N-myc (and STAT) interactor (NMI) plays vital roles in tumor growth, progression, and metastasis. In this study, we identified NMI as a potential tumor suppressor in lung cancer and explored its molecular mechanism involved in lung cancer progression.
Human lung cancer cell lines and a mouse xenograft model was used to study the effect of NMI on tumor growth. The expression of NMI, COX-2 and relevant signaling proteins were examined by Western blot. Tissue microarray immunohistochemical analysis was performed to assess the correlation between NMI and COX-2 expression in lung cancer patients.
NMI was highly expressed in normal lung cells and tissues, but lowly expressed in lung cancer cells and tissues. Overexpression of NMI induced apoptosis, suppressed lung cancer cell growth and migration, which were mediated by up-regulation of the cleaved caspase-3/9 and down-regulation of phosphorylated PI3K/AKT, MMP2/MMP9, β-cadherin, and COX-2/PGE2. In contrast, knockdown of NMI promoted lung cancer cell colony formation and migration, which were correlated with the increased expression of phosphorylated PI3K/AKT, MMP2/MMP9, β-cadherin and COX-2/PGE2. Further study showed that NMI suppressed COX-2 expression through inhibition of the p50/p65 NF-κB acetylation mediated by p300. The xenograft lung cancer mouse models also confirmed the NMI-mediated suppression of tumor growth by inhibiting COX-2 signaling. Moreover, tissue microarray immunohistochemical analysis of lung adenocarcinomas also demonstrated a negative correlation between NMI and COX-2 expression. Kaplan-Meier analysis indicated that the patients with high level of NMI had a significantly better prognosis.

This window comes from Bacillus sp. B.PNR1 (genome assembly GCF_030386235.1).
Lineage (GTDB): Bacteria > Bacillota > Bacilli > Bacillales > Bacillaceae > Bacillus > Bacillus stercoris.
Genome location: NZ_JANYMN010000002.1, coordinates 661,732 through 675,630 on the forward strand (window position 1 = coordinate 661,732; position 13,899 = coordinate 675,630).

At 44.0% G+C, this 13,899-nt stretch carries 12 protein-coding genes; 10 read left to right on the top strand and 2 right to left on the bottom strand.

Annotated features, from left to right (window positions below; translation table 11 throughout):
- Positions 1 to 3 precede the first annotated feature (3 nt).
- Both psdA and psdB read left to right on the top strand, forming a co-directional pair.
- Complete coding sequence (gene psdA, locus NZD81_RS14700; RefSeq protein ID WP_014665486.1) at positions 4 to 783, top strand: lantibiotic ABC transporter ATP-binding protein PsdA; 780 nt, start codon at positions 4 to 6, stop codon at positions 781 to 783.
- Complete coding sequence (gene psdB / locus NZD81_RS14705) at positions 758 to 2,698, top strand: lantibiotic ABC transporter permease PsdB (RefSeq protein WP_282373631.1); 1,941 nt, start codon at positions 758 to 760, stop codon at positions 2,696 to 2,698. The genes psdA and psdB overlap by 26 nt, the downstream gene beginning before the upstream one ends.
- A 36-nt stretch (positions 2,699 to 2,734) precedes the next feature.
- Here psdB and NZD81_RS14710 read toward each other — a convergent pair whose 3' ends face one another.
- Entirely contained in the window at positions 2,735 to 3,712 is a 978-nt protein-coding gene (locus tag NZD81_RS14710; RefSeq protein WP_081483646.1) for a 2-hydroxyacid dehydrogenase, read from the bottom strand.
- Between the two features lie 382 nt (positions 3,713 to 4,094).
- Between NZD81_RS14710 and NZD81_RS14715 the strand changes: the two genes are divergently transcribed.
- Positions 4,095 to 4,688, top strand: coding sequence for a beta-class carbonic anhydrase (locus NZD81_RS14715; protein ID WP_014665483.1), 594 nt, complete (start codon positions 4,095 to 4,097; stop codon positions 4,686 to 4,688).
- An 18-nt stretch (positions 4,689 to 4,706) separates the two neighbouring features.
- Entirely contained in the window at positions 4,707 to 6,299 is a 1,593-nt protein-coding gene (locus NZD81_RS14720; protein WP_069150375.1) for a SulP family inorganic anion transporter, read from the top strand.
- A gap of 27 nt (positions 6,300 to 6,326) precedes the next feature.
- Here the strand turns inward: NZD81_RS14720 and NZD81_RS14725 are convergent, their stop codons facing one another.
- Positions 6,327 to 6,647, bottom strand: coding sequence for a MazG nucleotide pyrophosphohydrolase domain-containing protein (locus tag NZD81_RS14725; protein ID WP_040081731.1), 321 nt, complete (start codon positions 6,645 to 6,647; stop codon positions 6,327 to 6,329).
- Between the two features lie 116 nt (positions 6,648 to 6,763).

Our study showed that NMI suppressed tumor growth by inhibiting PI3K/AKT, MMP2/MMP9, COX-2/PGE2 signaling pathways and p300-mediated NF-κB acetylation, and predicted a favorable prognosis in human lung adenocarcinomas, suggesting that NMI was a potential tumor suppressor in lung cancer.